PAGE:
The Fire Evacuation Plan
To draw up a fire plan, check with local resources about high-risk seasons and potential evacuation routes. Know where local emergency shelters are—including ones that take pets. Understanding what the official networks will be doing will help you take advantage of the resources they offer as you make your own plans.
Once you have done your early research, prepare a plan. Be sure to have more than one conversation with your family and write down the details of your plan. Consider practice drills in high risk seasons.
Your plan should include:
• A map of the house showing all the possible exits as well as clearly marked best exits
• The location of your firefighting equipment such as extinguishers, axes, water hoses and buckets.
• The place to meet if everyone is home when a fire comes through
• A place to meet as well as a contact number to call if people are separated when it’s time to evacuate
• An alternative meeting place in case something happens to the initial safe place
• Information about who to call if parents are at work, kids are at school or the dog is in doggy daycare when a fire comes
• An assignment page noting who is in charge of what.
For example, you may be in charge of getting the car loaded. An older child may handle placing your pets one room while another child stays with them to keep them calm. This makes it easier to know where everyone is and spreads out the responsibility. It also makes the plan inclusive with everyone feeling they are part of the solution while the wildfire is the problem.
Having an evacuation plan is only part of your preparation. You will need to plan and prepare to spend time away from home. This will be covered in depth in later sections, but it’s important to consider that you may not be able to return home right away in your initial plans.
When you leave your home, you may not know when you will be allowed to come back. You’ll need to cover having relevant ID and other paperwork to deal with aid agencies if they’re a part of your plan, meds or care plans to cover medical issues, and reliable supplies of food and water. To this end, you will need to:
• Put together emergency kits–often called bug-out bags—loaded with what you’ll need to thrive away from home. Make one for each member of the family—including the four-legged members.
• Keep copies of all valuable documents–from insurance form to birth certificates, personal ID, marriage and driver’s licenses, passports, bank account numbers and other valuable papers—in a safe place. A safety-deposit box or other fire-retardant container are one choice, or you can store copies with close friends or family members who live outside your region.
• Stock up on food and water. While a 72 hour supply should be in your bug out bag, you may also want to have additional food stores and water caches in case you end up on your own for several days or even several weeks. Plan for any special dietary needs up front for your own peace of mind and later security.
• Make a specialty kit with unique items to care for your family’s specific needs. This may contain items such as prescriptions (actual and the paper form) specialty items for seniors, and toys, diapers, or formula for the very young.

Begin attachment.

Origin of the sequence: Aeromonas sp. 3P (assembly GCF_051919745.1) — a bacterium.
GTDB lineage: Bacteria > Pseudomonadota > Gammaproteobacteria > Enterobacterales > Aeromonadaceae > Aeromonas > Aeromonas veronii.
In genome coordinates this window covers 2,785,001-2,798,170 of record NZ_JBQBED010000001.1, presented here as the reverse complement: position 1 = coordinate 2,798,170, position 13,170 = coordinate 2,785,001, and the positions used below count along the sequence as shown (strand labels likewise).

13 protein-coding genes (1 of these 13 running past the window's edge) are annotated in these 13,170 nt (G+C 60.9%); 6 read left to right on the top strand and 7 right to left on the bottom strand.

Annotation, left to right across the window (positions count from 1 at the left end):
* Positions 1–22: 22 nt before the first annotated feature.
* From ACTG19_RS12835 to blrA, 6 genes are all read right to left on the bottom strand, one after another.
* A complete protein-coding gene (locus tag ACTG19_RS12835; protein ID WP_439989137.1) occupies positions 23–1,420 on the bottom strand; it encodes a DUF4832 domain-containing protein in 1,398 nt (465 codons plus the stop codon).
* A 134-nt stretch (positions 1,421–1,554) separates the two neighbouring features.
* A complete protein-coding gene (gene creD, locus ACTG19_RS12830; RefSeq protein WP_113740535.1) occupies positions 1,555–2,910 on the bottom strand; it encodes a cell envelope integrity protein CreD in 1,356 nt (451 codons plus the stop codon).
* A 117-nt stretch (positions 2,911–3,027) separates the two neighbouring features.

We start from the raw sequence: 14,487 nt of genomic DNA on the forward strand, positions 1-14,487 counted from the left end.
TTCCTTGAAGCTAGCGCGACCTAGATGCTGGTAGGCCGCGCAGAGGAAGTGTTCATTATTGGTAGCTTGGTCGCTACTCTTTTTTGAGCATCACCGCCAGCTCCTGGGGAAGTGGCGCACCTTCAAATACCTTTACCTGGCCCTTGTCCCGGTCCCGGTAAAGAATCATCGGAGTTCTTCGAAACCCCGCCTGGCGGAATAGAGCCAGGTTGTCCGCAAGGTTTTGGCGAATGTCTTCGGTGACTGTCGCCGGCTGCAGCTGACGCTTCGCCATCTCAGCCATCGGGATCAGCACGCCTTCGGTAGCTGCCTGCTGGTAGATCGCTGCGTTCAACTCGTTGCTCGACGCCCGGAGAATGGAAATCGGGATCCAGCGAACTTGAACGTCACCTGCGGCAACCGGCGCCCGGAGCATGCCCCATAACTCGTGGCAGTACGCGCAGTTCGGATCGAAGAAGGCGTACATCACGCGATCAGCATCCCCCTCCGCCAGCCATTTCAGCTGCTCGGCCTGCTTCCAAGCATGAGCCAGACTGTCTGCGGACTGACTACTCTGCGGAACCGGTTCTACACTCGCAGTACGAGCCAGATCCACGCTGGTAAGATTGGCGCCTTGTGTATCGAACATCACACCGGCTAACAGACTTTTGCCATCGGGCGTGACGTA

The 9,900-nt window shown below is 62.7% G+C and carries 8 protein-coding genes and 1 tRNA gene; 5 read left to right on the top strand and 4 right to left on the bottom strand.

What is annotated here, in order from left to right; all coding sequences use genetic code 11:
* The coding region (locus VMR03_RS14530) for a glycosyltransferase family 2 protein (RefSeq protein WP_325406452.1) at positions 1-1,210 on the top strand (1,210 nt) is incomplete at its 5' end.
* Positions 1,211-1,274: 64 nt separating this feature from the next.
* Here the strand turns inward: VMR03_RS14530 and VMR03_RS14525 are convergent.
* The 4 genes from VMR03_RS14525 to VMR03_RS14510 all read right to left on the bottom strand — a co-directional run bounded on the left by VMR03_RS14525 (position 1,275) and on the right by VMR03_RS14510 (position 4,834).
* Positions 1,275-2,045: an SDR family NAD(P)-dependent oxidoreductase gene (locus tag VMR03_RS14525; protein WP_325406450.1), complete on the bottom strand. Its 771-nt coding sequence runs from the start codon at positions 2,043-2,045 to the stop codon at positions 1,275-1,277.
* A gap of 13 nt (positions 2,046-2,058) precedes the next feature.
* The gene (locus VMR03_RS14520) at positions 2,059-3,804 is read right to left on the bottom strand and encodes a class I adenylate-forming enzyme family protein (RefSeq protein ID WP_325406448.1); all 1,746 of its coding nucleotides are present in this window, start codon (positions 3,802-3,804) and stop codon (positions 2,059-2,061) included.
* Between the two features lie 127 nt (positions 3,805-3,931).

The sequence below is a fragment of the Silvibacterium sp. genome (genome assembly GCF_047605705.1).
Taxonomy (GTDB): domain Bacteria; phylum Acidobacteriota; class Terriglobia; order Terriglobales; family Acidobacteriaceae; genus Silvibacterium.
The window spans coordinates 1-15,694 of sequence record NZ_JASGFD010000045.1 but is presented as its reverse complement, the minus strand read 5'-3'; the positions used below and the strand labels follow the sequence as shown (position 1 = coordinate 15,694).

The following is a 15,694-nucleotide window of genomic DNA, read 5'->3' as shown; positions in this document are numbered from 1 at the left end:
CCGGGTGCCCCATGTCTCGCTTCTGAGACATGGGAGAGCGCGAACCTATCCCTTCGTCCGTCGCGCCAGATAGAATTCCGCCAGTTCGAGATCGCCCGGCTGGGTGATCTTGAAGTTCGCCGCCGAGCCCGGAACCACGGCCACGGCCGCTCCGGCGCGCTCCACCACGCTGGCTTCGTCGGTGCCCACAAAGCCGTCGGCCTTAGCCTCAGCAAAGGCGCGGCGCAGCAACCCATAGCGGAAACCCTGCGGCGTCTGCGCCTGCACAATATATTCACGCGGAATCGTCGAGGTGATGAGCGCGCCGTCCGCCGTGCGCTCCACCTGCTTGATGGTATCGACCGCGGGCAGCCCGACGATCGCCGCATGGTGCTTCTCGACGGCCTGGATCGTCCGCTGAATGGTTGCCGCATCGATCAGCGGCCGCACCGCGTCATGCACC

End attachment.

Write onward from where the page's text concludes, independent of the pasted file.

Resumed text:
IMPLEMENTING THE PLAN
To successfully put your family’s wildfire safety plan into action, make sure everyone knows what to do and when. Go over your meeting place and meeting systems. Cover off on pets, locating separated family members, and getting valuables secure. Have a system that incorporates modern technology with a fall back plan if phone lines or the internet is down.
Once you create the fire evacuation plan, keep it updated. Go through your entire plan twice each year at the beginning and end of fire season.
This will help you practice what you’ve set up and adapt to new trends or changes each season, such as damage to meeting spots, new additions to the family, or changes to your home.
Even if your teenagers roll their eyes, run the whole family through the drill. Have everyone hit the exits and meet at the designated spot outside the home.
Practice loading your car in 10 minutes and hiding valuables if those things are in your plan. The more you do it, the more comfortable it will seem and the faster you can fix any kinks in your planning. This will help everyone be ready physically and psychologically for the real thing.
ODDS AND ENDS
You can also help ensure your family’s protection in other ways. Encourage all members to take courses relating to fire safety if they’re offered in your community. You should also make sure everyone knows how to correctly operate your fire extinguisher and outdoor water hoses. Other things to consider as you prepare your family for a wildfire is the location of the utilities.
Everyone, including children, should know where the shut-off valves are for the water, power and gas. For kids, let them see how they can turn them off— stressing they should do so only in the case of an emergency such as a wildfire.
Yet, even with the plan in place, there is the chance you may run into problems.
What happens if you can’t leave? What happens if you manage to leave but fire overtakes your car? What if you need to flee on foot and a wildfire strikes while you are out in the open?